Woman Straddles and Strangles Swan to Death in Public Park

By Venus Upadhayaya, Epoch Times
June 5, 2019 Updated: June 8, 2019

In an extremely “upsetting incident,” a woman straddled and strangled a swan in a public park in the United Kingdom, leading to an investigation.

A walker who witnessed the cruelty called the police and the Royal Society for the Prevention of Cruelty to Animals (RSPCA) on May 30 and informed that a swan was being attacked by a woman in Riverside Park, Chester-le-Street, reported the BBC.

Authorities reached the spot and found the bird dead with injury to its neck.

“This sounds like an extremely upsetting incident and this attack has led to the unnecessary, tragic death of a beautiful bird,” RSPCA Inspecetor Trevor Walker told BBC.

Swans are protected under law in the United Kingdom and harming or killing them is a criminal offense.

In a similar incidence of cruelty against swans, five cygnets and their parents were found shot and killed, wrapped in a plastic bag, and thrown into a stream early this year.

The incidence happened in the village of Benenden, in Kent, reported the Guardian.

“It’s clear that these poor mute swans have been shot and killed deliberately–one of the birds was peppered with pellets,” RSPCA Inspector Dave Grant told the Guardian.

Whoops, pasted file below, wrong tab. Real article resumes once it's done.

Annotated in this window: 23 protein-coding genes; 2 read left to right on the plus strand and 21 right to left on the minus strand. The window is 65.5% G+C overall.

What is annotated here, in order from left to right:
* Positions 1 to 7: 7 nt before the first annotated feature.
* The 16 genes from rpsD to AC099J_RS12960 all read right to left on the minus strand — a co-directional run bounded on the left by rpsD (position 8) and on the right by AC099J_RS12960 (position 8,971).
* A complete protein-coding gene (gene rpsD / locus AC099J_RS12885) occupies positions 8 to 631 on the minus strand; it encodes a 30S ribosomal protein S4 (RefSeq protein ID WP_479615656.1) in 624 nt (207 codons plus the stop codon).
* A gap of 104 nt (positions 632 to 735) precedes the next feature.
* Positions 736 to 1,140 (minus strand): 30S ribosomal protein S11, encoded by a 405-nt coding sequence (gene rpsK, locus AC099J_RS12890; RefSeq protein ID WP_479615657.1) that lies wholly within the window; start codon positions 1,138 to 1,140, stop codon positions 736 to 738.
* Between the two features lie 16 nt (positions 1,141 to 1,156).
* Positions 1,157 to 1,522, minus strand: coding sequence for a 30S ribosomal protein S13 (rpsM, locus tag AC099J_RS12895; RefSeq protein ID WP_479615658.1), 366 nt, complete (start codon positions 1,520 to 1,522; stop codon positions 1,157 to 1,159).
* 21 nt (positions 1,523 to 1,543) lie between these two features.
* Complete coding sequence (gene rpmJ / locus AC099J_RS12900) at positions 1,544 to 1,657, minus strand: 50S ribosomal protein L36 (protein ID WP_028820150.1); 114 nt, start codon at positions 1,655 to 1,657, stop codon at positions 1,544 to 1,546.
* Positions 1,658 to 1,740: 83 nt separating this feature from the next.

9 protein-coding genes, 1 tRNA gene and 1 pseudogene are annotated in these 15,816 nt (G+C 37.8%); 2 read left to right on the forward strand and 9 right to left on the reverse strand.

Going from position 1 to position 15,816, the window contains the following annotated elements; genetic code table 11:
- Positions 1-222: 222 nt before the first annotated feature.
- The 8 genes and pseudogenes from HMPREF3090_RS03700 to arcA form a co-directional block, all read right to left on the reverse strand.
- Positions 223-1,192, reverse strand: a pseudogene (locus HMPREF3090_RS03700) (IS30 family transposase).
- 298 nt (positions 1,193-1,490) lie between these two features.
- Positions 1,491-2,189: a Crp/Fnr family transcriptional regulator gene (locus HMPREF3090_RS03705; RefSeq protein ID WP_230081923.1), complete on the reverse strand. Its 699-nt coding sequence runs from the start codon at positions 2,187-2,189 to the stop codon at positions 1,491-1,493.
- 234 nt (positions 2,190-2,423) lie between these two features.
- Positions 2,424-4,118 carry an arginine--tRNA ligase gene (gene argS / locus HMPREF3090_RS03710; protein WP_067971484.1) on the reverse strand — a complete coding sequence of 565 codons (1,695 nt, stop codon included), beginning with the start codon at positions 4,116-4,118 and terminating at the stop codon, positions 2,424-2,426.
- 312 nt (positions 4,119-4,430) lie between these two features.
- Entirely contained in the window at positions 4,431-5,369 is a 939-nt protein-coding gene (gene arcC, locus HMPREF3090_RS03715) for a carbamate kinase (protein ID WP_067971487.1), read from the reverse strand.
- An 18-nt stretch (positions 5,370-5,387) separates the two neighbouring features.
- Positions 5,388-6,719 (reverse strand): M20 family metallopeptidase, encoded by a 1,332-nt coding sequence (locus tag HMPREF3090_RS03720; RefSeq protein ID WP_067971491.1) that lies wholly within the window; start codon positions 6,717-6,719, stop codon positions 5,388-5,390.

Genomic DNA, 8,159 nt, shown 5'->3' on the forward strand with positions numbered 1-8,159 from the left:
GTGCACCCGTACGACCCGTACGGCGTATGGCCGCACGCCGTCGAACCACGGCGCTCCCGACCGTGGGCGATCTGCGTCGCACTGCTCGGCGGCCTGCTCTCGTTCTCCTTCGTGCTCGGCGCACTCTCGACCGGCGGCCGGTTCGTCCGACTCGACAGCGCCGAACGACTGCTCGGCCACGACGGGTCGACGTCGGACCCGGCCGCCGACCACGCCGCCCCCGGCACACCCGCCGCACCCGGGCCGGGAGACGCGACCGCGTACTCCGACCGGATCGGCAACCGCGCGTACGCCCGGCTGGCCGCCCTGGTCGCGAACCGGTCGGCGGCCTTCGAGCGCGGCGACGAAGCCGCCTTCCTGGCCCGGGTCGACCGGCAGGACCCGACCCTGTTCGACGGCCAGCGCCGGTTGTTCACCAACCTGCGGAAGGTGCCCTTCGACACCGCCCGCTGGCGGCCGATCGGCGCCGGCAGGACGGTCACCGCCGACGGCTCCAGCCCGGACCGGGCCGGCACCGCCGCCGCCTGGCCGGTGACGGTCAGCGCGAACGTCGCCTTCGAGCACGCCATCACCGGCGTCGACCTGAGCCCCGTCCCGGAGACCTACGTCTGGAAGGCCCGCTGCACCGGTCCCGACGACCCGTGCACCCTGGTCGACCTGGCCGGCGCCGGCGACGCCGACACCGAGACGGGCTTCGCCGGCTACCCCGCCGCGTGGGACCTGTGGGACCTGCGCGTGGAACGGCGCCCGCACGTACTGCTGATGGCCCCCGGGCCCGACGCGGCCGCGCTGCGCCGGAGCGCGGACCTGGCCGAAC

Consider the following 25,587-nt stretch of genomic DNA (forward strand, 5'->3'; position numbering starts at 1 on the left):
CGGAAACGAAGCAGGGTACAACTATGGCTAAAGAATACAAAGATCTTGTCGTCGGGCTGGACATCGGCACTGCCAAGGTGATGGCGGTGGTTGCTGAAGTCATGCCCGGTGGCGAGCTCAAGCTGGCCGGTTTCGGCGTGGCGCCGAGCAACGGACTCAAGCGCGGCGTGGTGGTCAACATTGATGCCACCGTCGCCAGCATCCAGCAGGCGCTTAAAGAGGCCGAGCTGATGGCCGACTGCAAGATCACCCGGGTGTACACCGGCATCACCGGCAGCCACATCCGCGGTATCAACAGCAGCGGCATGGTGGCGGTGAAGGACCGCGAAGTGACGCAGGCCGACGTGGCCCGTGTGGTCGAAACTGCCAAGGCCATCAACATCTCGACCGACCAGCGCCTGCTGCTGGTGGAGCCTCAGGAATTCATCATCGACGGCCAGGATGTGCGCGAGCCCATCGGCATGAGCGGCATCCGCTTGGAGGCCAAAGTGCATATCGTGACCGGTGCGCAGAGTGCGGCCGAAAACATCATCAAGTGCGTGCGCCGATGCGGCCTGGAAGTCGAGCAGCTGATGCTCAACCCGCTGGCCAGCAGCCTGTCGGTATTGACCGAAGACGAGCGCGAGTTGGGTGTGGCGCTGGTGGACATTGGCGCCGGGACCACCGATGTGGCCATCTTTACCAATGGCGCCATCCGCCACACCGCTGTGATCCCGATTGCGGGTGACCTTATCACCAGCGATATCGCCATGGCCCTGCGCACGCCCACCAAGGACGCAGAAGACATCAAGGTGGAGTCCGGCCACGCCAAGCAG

“It’s absolutely disgusting that someone would purposefully target and kill these beautiful birds, and it’s heartbreaking that an entire family has been wiped out in this cruel incident.”

Regal History of UK’s Swans

According to the Independent, since the middle ages, all swans in England and Wales were owned by the queen as per a royal prerogative.

Among her various titles, the Queen of the United Kingdom has also held a lesser known title for centuries—Seigneur of the Swans.

This allows the Queen to carry on with a tradition called “Swan Upping.”

Stock image of a Swan. (Pixel2013/Pixabay)

The Queen’s Swan Uppers count, weigh, and check mute swans for injury and ownership marks along the 79-mile stretch of Thames between Sunbury Lock in West London and Abingdon in Oxfordshire, according to the Smithsonian.

Mute swans are a species of the swan that is found around Eurasia. They have an elegant neck, orange beaks, and white feathers.

Swans were a luxury commodity since the 12th century in Britain and owning swans denoted class, wealth, and status among the royalty.

The tradition today, however, is used as a conservation practice to track the swan population and the health of Thames, according to Smithsonian.

A legend says that mute swans were introduced to England in the 12th century by Richard I who brought them from his campaigns during the various crusades.

Stock image of mute swan, a species of swan. (Markus53/Pixabay)

However, biologists believe that the bird is native to the region and there is archeological evidence of it being present there 10,000 years ago.

Swans have fascinated humanity since ancient times and are associated with religious and spiritual lore around the world. Because of their traits, they are linked with nobility and tranquility.

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